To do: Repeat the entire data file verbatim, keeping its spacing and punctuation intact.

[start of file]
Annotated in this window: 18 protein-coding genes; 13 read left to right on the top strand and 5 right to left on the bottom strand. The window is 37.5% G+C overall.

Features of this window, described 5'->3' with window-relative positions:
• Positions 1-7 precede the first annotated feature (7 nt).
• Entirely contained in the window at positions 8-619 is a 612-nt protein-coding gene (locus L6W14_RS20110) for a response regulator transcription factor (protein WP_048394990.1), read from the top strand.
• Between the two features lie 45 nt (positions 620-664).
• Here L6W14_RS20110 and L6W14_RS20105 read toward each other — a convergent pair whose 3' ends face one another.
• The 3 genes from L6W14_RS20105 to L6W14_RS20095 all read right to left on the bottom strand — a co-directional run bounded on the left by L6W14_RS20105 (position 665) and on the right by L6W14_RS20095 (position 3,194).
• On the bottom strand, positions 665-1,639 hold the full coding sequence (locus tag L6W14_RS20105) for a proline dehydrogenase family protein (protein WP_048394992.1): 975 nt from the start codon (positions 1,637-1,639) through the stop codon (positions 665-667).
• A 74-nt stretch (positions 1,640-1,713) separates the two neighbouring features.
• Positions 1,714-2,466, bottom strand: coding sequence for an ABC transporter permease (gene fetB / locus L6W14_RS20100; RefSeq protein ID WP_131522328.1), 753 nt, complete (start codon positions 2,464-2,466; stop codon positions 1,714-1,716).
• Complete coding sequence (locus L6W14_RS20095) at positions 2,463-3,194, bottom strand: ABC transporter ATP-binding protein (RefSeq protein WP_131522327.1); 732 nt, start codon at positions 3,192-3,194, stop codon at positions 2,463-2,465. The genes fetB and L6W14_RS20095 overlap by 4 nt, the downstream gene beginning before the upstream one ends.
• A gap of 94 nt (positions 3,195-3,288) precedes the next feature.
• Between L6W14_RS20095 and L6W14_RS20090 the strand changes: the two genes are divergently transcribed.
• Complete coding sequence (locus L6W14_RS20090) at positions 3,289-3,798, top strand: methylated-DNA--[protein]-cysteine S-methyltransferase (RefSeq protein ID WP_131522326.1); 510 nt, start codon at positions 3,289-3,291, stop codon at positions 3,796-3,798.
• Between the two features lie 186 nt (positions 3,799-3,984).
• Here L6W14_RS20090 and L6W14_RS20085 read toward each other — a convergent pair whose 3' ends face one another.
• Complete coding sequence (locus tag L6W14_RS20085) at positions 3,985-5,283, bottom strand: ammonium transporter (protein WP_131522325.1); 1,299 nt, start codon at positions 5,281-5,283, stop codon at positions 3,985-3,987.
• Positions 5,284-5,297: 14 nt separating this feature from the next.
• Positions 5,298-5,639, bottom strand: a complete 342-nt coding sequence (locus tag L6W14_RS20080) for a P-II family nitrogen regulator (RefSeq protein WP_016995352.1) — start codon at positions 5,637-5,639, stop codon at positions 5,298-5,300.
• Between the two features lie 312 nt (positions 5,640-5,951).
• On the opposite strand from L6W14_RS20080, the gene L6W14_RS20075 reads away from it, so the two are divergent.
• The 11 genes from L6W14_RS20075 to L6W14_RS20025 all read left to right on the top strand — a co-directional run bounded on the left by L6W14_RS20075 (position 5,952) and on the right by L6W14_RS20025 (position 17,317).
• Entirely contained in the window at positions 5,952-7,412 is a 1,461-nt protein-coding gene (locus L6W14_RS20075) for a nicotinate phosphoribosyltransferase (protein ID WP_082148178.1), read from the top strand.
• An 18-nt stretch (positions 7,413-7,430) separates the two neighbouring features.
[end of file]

Annotated in this window: 18 protein-coding genes; 13 read left to right on the top strand and 5 right to left on the bottom strand. The window is 37.5% G+C overall.

Features of this window, described 5'->3' with window-relative positions:
• Positions 1-7 precede the first annotated feature (7 nt).
• Entirely contained in the window at positions 8-619 is a 612-nt protein-coding gene (locus L6W14_RS20110) for a response regulator transcription factor (protein WP_048394990.1), read from the top strand.
• Between the two features lie 45 nt (positions 620-664).
• Here L6W14_RS20110 and L6W14_RS20105 read toward each other — a convergent pair whose 3' ends face one another.
• The 3 genes from L6W14_RS20105 to L6W14_RS20095 all read right to left on the bottom strand — a co-directional run bounded on the left by L6W14_RS20105 (position 665) and on the right by L6W14_RS20095 (position 3,194).
• On the bottom strand, positions 665-1,639 hold the full coding sequence (locus tag L6W14_RS20105) for a proline dehydrogenase family protein (protein WP_048394992.1): 975 nt from the start codon (positions 1,637-1,639) through the stop codon (positions 665-667).
• A 74-nt stretch (positions 1,640-1,713) separates the two neighbouring features.
• Positions 1,714-2,466, bottom strand: coding sequence for an ABC transporter permease (gene fetB / locus L6W14_RS20100; RefSeq protein ID WP_131522328.1), 753 nt, complete (start codon positions 2,464-2,466; stop codon positions 1,714-1,716).
• Complete coding sequence (locus L6W14_RS20095) at positions 2,463-3,194, bottom strand: ABC transporter ATP-binding protein (RefSeq protein WP_131522327.1); 732 nt, start codon at positions 3,192-3,194, stop codon at positions 2,463-2,465. The genes fetB and L6W14_RS20095 overlap by 4 nt, the downstream gene beginning before the upstream one ends.
• A gap of 94 nt (positions 3,195-3,288) precedes the next feature.
• Between L6W14_RS20095 and L6W14_RS20090 the strand changes: the two genes are divergently transcribed.
• Complete coding sequence (locus L6W14_RS20090) at positions 3,289-3,798, top strand: methylated-DNA--[protein]-cysteine S-methyltransferase (RefSeq protein ID WP_131522326.1); 510 nt, start codon at positions 3,289-3,291, stop codon at positions 3,796-3,798.
• Between the two features lie 186 nt (positions 3,799-3,984).
• Here L6W14_RS20090 and L6W14_RS20085 read toward each other — a convergent pair whose 3' ends face one another.
• Complete coding sequence (locus tag L6W14_RS20085) at positions 3,985-5,283, bottom strand: ammonium transporter (protein WP_131522325.1); 1,299 nt, start codon at positions 5,281-5,283, stop codon at positions 3,985-3,987.
• Positions 5,284-5,297: 14 nt separating this feature from the next.
• Positions 5,298-5,639, bottom strand: a complete 342-nt coding sequence (locus tag L6W14_RS20080) for a P-II family nitrogen regulator (RefSeq protein WP_016995352.1) — start codon at positions 5,637-5,639, stop codon at positions 5,298-5,300.
• Between the two features lie 312 nt (positions 5,640-5,951).
• On the opposite strand from L6W14_RS20080, the gene L6W14_RS20075 reads away from it, so the two are divergent.
• The 11 genes from L6W14_RS20075 to L6W14_RS20025 all read left to right on the top strand — a co-directional run bounded on the left by L6W14_RS20075 (position 5,952) and on the right by L6W14_RS20025 (position 17,317).
• Entirely contained in the window at positions 5,952-7,412 is a 1,461-nt protein-coding gene (locus L6W14_RS20075) for a nicotinate phosphoribosyltransferase (protein ID WP_082148178.1), read from the top strand.
• An 18-nt stretch (positions 7,413-7,430) separates the two neighbouring features.